You've had a glimpse at the attention given to business context in XBRL, but the bits in Listing 1 are the merest fraction of it all. The real microscopic (and dull) detail that anchors the business facts spills over into the taxonomies, which are 3 of the 7 files in the filing. I'll focus on the taxonomy files focusing on reference and labels. Listing 2 is an excerpt from ibm-20081028_def.xml, which provides links to formal definitions of terms.
Listing 2. Excerpt from taxonomy of definitions for IBM 10-Q filing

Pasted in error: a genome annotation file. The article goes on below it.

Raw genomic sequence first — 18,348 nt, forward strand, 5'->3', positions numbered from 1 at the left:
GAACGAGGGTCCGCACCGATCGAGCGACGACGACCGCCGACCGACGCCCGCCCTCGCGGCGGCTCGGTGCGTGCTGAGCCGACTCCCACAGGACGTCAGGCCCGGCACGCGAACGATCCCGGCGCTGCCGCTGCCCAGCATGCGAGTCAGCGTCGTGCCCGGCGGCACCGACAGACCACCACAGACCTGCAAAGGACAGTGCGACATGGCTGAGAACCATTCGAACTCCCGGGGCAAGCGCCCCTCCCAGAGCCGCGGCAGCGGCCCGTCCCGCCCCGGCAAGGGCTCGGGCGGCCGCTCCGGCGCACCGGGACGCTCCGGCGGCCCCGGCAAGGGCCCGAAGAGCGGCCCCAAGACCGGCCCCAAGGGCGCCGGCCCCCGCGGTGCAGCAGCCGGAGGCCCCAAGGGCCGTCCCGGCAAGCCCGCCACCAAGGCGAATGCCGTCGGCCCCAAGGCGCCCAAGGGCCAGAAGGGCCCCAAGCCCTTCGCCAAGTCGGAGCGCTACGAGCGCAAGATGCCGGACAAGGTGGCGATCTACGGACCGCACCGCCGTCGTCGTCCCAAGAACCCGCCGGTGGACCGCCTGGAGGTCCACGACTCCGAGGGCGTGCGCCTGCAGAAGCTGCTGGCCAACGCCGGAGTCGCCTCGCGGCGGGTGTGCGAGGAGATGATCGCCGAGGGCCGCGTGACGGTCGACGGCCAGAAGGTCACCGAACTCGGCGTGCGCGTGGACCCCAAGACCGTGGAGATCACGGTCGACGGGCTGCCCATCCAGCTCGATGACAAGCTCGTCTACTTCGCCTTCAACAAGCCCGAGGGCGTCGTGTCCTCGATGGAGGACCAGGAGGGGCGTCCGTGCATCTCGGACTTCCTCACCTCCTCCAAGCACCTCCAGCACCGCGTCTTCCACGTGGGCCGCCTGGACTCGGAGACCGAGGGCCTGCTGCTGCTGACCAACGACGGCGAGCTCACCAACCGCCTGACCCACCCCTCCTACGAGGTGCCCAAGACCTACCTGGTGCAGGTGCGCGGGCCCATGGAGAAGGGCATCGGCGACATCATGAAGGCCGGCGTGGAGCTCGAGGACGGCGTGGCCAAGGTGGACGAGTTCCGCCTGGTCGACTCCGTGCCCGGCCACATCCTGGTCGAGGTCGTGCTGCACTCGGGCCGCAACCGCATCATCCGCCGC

<?xml version="1.0" encoding="utf-8"?> <linkbase xmlns="http://www.xbrl.org/2003/linkbase" xmlns:xsi="http://www.w3.org/2001/XMLSchema-instance" xmlns:xlink="http://www.w3.org/1999/xlink" xmlns:xbrldt="http://xbrl.org/2005/xbrldt" xsi:schemaLocation="http://www.xbrl.org/2003/linkbase http://www.xbrl.org/2003/xbrl-linkbase-2003-12-31.xsd http://xbrl.org/2005/xbrldt http://www.xbrl.org/2005/xbrldt-2005.xsd"> <roleRef xlink:type="simple" xlink:href="ibm-20081028.xsd#IBMConsolidatedStatementOfEarnings" roleURI="http://www.ibm.com/us/fr/ci/ibm/IBMConsolidatedStatementOfEarnings" /> <roleRef xlink:type="simple" xlink:href="ibm-20081028.xsd#DocumentInformation" roleURI="http://www.ibm.com/us/fr/ci/DocumentInformation" /> <roleRef xlink:type="simple" xlink:href="ibm-20081028.xsd#EntityInformation" roleURI="http://www.ibm.com/us/fr/ci/EntityInformation" /> <definitionLink xlink:type="extended" xlink:role="http://www.ibm.com/us/fr/ci/ibm/IBMConsolidatedStatementOfEarnings"> <loc xlink:type="locator" xlink:label="us-gaap_StatementLineItems" xlink:href="http://xbrl.us/USG/elts/us-gaap.xsd#us-gaap_StatementLineItems"/> <loc xlink:type="locator" xlink:label="us-gaap_StatementTable" xlink:href="http://xbrl.us/USG/elts/us-gaap.xsd#us-gaap_StatementTable" /> <definitionArc xlink:type="arc" xlink:arcrole="http://xbrl.org/int/dim/arcrole/all" xlink:from="us-gaap_StatementLineItems" xlink:to="us-gaap_StatementTable" order="1" use="optional" xbrldt:contextElement="segment" /> </definitionLink> <definitionLink xlink:type="extended" xlink:role="http://www.ibm.com/us/fr/ci/EntityInformation"> <loc xlink:type="locator" xlink:label="dei_EntityInformationLineItems" xlink:href="http://xbrl.us/(USG)/non-gaap/(XSD)#dei_EntityInformationLineItems" /> <loc xlink:type="locator" xlink:label="ibm_EntitiesTable" xlink:href="ibm-20081028.xsd#ibm_EntitiesTable" /> <definitionArc xlink:type="arc" xlink:arcrole="http://xbrl.org/int/dim/arcrole/all" xlink:from="dei_EntityInformationLineItems" xlink:to="ibm_EntitiesTable" order="27" use="optional" xbrldt:contextElement="segment" /> <loc xlink:type="locator" xlink:label="dei_EntityCommonStockSharesOutstanding" xlink:href="http://xbrl.us/USG/non-gaap/dei.xsd#dei_EntityCommonStockSharesOutstanding"/> <definitionArc xlink:type="arc" xlink:arcrole="http://xbrl.org/int/dim/arcrole/domain-member" xlink:from="dei_EntityInformationLineItems" xlink:to="dei_EntityCommonStockSharesOutstanding" order="35" use="optional" /> </definitionLink> </linkbase>